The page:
“Beware of false prophets, who come to you in sheep's clothing but inwardly are ravenous wolves. You will recognize them by their fruits... So, every healthy tree bears good fruit, but the diseased tree bears bad fruit…Thus you will recognize them by their fruits” (Matthew 7:15-20).
I begin this blog by apologising to all my Nigerian brothers and sisters for its title. At first sight it is rather offensive, but I hope that as you read on you will see why I elected to still use it as a title. As nations or tribes or social groupings we take on a certain characteristic that is not true about each person in the group but which we come to be identified with. Hence, Paul could write, “One of the Cretans, a prophet of their own, said, ‘Cretans are always liars, evil beasts, lazy gluttons.’ This testimony is true. Therefore rebuke them sharply, that they may be sound in the faith” (Titus 1:12-13). In the same way, we tend to (rightly or wrongly) identify Americans with arrogance, Kenyans with marathon running prowess, West Africans with fraudulent activities, Afrikaners with racism, etc.
I have just returned from a consultative meeting in South Africa where the first day was spent surveying the spiritual state of the countries in the southern African sub-region. Central to all this was the state of evangelicalism in all these countries. Nation after nation reported on the arrival of “Nigerian religious junk” that was changing the landscape of what there once was of evangelicalism. One or two of the countries were blessed exceptions. Evidently, this junk originated from mega-churches in the USA and then found ready soil in West Africa, and especially in Nigeria. Having given it an African flavour, it is now being exported across Africa at a phenomenal rate.
I feel very sad to write about this, but by “Nigerian religious junk” I mean the phenomenon of churches that are personal-to-holder. They exalt the personality of their founding father, who is still alive somewhere in Nigeria (or elsewhere) and is treated with the aura of a state president or paramount chief. It does not matter which country you go to, the bill boards of these churches do not have the faces of the local pastors of the congregations in those towns but of the founding father in Nigeria—or wherever he has since relocated. It is all about image and power. This “man of God” claims to hear the voice of God and proceeds to minister to you accordingly. If you do not obey him you are resisting the ministry of God into your life. So, the churches are often called “ministries” rather than churches. And to make them even more impressive, the term “international” is often added to their name.
The Africanisation of this religious junk is primarily in the way it has been made to appeal to African spirituality. The pastor is the modern witchdoctor calling all and sundry to come to him for “deliverance”. Just as the witchdoctor appealed to us by inviting us to see him for spiritual protection or when we were struggling with bad luck, childlessness, joblessness, illness, failure to attract a suitor for marriage or to rise in a job or get a contract, etc., these pastors do precisely the same thing. So-called prophetic utterances are made which explain why all this is happening, holy water or oil is prayed over and dispensed, and some money is extracted from the persons seeking help. Thus their churches attract thousands of people who are there for purely selfish reasons. The motivating factor is not reconciliation with God through Christ but rather “deliverance” from perceived evil and to be blessed through the supernatural powers that “the man of God” possesses. Let’s face it: this is our African traditional religions coming into the church through the back door.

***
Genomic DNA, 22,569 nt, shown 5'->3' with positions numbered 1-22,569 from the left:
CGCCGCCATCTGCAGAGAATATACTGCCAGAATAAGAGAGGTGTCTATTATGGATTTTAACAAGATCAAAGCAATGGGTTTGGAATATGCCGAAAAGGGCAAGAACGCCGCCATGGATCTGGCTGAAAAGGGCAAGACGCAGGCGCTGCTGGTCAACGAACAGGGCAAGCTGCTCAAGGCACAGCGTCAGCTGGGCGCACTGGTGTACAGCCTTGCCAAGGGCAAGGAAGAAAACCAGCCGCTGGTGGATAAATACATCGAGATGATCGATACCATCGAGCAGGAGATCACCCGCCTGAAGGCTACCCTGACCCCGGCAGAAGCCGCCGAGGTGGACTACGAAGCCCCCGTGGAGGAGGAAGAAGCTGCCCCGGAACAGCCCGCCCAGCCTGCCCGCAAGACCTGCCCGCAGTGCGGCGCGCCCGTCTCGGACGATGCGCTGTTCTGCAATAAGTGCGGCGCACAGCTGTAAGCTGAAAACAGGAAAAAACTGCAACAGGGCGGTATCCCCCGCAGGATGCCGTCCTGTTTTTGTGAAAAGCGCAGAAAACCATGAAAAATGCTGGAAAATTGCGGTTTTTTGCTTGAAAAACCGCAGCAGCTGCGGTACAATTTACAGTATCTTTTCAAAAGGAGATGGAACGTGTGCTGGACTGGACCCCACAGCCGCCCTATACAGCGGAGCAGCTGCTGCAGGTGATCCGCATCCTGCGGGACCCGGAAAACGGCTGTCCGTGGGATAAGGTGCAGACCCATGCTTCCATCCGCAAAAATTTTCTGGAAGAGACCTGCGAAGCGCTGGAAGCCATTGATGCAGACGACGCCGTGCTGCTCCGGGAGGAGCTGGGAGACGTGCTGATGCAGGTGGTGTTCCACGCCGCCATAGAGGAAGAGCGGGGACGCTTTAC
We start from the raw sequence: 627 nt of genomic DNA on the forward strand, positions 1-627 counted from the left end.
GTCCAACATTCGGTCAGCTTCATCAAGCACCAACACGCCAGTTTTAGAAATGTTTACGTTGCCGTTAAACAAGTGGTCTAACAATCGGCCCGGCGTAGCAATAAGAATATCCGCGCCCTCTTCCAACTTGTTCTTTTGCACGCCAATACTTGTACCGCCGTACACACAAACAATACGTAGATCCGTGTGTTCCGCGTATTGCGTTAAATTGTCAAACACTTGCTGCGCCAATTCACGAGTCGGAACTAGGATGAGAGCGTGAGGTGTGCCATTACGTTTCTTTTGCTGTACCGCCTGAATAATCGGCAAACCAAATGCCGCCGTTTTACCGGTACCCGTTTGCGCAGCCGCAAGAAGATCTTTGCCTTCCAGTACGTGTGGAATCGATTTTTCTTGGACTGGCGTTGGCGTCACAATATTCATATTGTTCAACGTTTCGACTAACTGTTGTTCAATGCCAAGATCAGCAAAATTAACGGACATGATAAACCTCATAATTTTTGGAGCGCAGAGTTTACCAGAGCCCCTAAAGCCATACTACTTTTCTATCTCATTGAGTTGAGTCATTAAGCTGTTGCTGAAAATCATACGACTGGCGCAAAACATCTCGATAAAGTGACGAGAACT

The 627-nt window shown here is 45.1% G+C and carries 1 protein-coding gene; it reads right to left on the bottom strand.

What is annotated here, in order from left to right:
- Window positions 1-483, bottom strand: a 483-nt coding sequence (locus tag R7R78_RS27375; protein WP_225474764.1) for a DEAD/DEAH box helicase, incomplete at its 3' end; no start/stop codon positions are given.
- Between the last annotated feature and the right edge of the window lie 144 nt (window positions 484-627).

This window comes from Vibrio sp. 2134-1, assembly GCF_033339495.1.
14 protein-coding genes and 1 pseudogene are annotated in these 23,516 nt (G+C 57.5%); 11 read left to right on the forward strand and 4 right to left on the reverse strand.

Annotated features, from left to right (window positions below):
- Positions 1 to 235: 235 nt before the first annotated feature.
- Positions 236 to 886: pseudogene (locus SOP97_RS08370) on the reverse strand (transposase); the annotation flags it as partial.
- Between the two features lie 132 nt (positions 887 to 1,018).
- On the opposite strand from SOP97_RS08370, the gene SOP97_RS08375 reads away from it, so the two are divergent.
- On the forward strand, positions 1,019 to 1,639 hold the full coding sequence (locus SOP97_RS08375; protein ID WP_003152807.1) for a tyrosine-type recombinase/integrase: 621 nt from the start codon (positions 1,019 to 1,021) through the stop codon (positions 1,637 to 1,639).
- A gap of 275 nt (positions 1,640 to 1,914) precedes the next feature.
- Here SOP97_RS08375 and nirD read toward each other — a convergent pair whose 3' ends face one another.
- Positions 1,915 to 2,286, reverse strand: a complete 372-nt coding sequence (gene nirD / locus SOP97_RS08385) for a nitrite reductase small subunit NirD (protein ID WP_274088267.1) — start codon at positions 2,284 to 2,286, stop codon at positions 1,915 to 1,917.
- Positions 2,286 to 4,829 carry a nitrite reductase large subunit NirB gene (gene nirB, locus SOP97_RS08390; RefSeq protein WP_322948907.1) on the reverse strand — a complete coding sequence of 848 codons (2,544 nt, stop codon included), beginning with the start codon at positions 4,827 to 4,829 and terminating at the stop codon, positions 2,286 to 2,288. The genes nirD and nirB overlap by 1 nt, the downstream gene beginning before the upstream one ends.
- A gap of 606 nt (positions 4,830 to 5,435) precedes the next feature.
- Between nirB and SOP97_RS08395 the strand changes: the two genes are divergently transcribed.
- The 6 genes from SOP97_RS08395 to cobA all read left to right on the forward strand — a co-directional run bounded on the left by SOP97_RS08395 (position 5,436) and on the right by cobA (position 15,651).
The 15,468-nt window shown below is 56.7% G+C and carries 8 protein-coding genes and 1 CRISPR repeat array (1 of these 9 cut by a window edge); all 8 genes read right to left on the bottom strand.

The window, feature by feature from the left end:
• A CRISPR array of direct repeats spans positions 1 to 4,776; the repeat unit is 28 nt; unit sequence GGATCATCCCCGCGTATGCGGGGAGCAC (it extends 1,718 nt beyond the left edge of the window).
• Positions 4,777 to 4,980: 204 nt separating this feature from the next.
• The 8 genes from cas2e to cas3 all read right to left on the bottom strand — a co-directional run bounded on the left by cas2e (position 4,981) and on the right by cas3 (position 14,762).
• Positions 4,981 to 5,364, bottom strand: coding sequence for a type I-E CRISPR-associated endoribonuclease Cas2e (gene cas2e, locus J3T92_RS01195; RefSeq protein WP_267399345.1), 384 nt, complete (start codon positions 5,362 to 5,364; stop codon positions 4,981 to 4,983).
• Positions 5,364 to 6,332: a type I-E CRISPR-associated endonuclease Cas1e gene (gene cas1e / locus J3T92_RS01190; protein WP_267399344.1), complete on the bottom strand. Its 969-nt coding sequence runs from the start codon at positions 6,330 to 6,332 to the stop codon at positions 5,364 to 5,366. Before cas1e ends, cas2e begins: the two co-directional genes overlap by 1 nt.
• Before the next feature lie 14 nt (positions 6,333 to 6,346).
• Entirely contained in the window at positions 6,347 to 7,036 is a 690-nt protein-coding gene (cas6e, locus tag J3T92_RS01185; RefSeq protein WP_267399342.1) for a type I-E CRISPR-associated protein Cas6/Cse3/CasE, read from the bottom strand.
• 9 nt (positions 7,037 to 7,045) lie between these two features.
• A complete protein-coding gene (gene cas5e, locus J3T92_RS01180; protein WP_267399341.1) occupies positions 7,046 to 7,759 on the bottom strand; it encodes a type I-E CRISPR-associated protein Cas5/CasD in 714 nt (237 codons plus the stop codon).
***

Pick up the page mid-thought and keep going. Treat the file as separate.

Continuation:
The self-centredness of all this is seen in the worship. Churches are being turned into entertainment centres instead of edification centres. People come to church to be entertained, healed and blessed. The fact that professionals, who engage their brains when working with their hands five to six days a week, stop thinking and just dance and laugh in worship is extremely sad, in the light of the demand of God that we are to love him with all our hearts, minds, souls and strength. It has been the failure of Christians to think through the implications of their Christian faith on the whole of life that has left Africa filled with Christian churches and lack of development at the same time. Surely, if these professionals were thinking they would have added up one-plus-one by now and seen why their pastors have become stinking rich. It is not their faith but the money of their congregants, whom they cheat with promises, that makes them buy expensive cars and clothes and put up mansions. If one thousand individuals are “sowing the seed” every week to be blessed by the man of God, of course the man of God will get very rich while they will get poorer. That is simple common sense.